I’ve been attached to Inspire since Mount Hermon 2009 Christian Writers Conference, when I hooked up with Beth Thompson and a few other Inspire members. I was impressed with the servant’s heart that Beth and the group exhibited. At Mount Hermon, Inspire volunteered to help out with speaker support, bringing water and other needed/requested items to each speaker throughout the conference.

What prompted you to join Inspire?

Needing help with my writing, I was actively seeking a local group to join. I tried several groups. Once I attended my first Inspire Critique group meeting in Sacramento, I knew I found the place for me. I took full advantage of the various groups meeting throughout the region, submitting my manuscripts to several when I had publisher submission deadlines approaching.

Was there a particular moment when you knew you were a writer?

I first became a writer from a technical perspective, writing technical material, manuals and magazine articles. I knew I truly was a writer when clients began to pay me for my writing.

Describe your writing career high point and low point.

My high point occurred when I heard from an editor that my first-person, nonfiction piece was accepted for inclusion into a collection of stories about dogs. I celebrated by doing the “Snoopy Dance” on top of the Eiffel Tower in Paris.
No real low point. But I could say it was a hard reality when I heard from an editor that I needed to completely rewrite and retell a picture book I wrote that meant a lot to me.

Describe your most memorable interview.

Recently, I was interviewed by Richard Knox for a health segment on National Public Radio’s Morning Edition. The set-up to record over the phone (he in Boston and me in California) required that I hold a recording device to my mouth with one hand while I spoke to him on the phone using my other hand. Get the picture? Two devices held to each side of my face.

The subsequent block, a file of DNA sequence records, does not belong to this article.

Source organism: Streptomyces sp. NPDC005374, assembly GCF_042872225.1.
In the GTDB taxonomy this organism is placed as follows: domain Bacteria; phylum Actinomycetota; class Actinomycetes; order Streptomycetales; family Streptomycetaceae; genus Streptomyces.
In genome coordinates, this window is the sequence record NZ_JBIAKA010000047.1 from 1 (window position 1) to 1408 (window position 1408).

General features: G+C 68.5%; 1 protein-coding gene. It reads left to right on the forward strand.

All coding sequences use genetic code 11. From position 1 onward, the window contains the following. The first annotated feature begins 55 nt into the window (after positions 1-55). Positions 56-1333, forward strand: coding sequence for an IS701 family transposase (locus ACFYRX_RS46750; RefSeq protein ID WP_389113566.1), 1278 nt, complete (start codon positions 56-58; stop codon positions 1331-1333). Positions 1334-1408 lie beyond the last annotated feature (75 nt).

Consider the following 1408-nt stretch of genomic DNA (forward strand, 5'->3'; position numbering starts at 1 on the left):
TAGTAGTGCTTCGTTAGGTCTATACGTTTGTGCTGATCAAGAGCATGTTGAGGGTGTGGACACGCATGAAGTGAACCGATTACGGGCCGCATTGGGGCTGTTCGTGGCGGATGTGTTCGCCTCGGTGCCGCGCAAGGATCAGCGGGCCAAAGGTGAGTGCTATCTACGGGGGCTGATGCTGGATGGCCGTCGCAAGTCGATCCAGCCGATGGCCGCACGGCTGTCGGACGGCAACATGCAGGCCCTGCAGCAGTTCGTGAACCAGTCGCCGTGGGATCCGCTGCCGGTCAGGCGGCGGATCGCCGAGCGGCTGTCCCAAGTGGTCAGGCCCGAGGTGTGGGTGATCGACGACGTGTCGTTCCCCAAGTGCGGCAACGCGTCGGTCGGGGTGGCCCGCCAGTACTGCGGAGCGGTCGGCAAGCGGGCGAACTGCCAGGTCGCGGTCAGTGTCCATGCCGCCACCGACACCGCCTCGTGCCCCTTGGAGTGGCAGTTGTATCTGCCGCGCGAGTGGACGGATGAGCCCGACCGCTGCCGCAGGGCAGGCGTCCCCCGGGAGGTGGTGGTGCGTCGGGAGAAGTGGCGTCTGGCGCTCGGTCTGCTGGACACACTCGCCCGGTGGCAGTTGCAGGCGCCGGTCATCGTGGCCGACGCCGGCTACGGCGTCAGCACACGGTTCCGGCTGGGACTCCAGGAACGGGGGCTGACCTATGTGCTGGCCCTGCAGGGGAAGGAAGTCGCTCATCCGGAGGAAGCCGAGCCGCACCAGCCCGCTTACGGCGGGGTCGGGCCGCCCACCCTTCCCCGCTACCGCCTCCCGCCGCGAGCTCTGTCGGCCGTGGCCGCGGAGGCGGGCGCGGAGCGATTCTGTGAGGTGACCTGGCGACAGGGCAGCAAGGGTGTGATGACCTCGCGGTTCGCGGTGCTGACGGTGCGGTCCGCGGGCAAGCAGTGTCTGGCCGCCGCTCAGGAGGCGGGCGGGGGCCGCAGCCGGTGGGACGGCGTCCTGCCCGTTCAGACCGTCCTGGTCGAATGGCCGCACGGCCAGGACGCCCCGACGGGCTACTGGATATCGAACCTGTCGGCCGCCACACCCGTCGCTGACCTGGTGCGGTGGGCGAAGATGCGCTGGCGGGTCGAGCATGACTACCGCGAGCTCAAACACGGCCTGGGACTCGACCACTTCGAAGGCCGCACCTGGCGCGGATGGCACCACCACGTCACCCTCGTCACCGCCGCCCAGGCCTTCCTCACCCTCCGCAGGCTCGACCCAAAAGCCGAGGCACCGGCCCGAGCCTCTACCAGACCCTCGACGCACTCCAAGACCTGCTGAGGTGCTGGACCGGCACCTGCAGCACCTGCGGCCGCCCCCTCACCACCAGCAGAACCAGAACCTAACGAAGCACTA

Although not feeling nervous, as soon as the interview started I began to sweat profusely. Drips of sweat dribbled down my arms. The crease of my bent elbows accumulated enough moisture to feed a river’s headwater. Was I sitting in a sauna? I mustered a mental focus, but physically I was uncomfortable. I shook off a wistful glance at the motionless ceiling fan above, knowing I had no hands to change the conditions during the 28-minute interview.
Note to self: Make sure the room is adequately cooled down before the next interview.

Which of your stories is the closest to your heart?

Closest to my heart is The Tale of Chessie, a story involving a dog whose special disposition created a picture of God’s character to a young boy. It’s based on my experience with one special dog in my life that showed a rare unconditional love and attentiveness even while she endured a painful accident.

That story is currently sitting on the proverbial shelf.

What did you do when you received your first acceptance or publication?

When I heard from an editor that my first-person, nonfiction piece was accepted for inclusion in a collection of stories about dogs, I told everyone who would listen to me. I celebrated by doing the “Snoopy Dance” on top of the Eiffel Tower in Paris that spring.

What project of yours is gathering dust?

The Tail of Chessie

What’s next for you?

After my team and I finish and launch the iPad children’s app, The Prisoner of Carrot Castle, I will concentrate on completing my WIP, a chapter book for children titled How I Survived Third Grade. Since digital publishing is my current direction, perhaps I’ll publish that book as an ebook.

What have you read recently that you couldn’t put down?

I’ve racked my brain trying to remember the last book I read. I usually give books away once I’ve read them and it’s been eleven months since I read it. Yikes! It must not have been very memorable, but I’ll use the excuse I have a ridiculous schedule writing for two personal blogs, plus contributing to this blog, managing a team developing an iPad app, and taking time to prepare healthy meals for my husband and me.

What does it mean to you to be a writer?

As a writer I feel privileged to be able to impart stories and information in a friendly, readable form to an audience that will take what I write, embrace it, allow it to move their hearts and souls and put it to use. I believe God equips me as a writer do this for His glory.

Was there a book that changed your life?

The Shack by Paul Young changed my life. It ministered to me during a time of serious grieving. I just found out I had cancer, the result of a gene defect I was discovered to have. Young’s book helped me rest in God’s providence for my life and remain expectant to his presence and direction for my future.

To learn more about Chris Pedersen and her writing projects, visit these sites.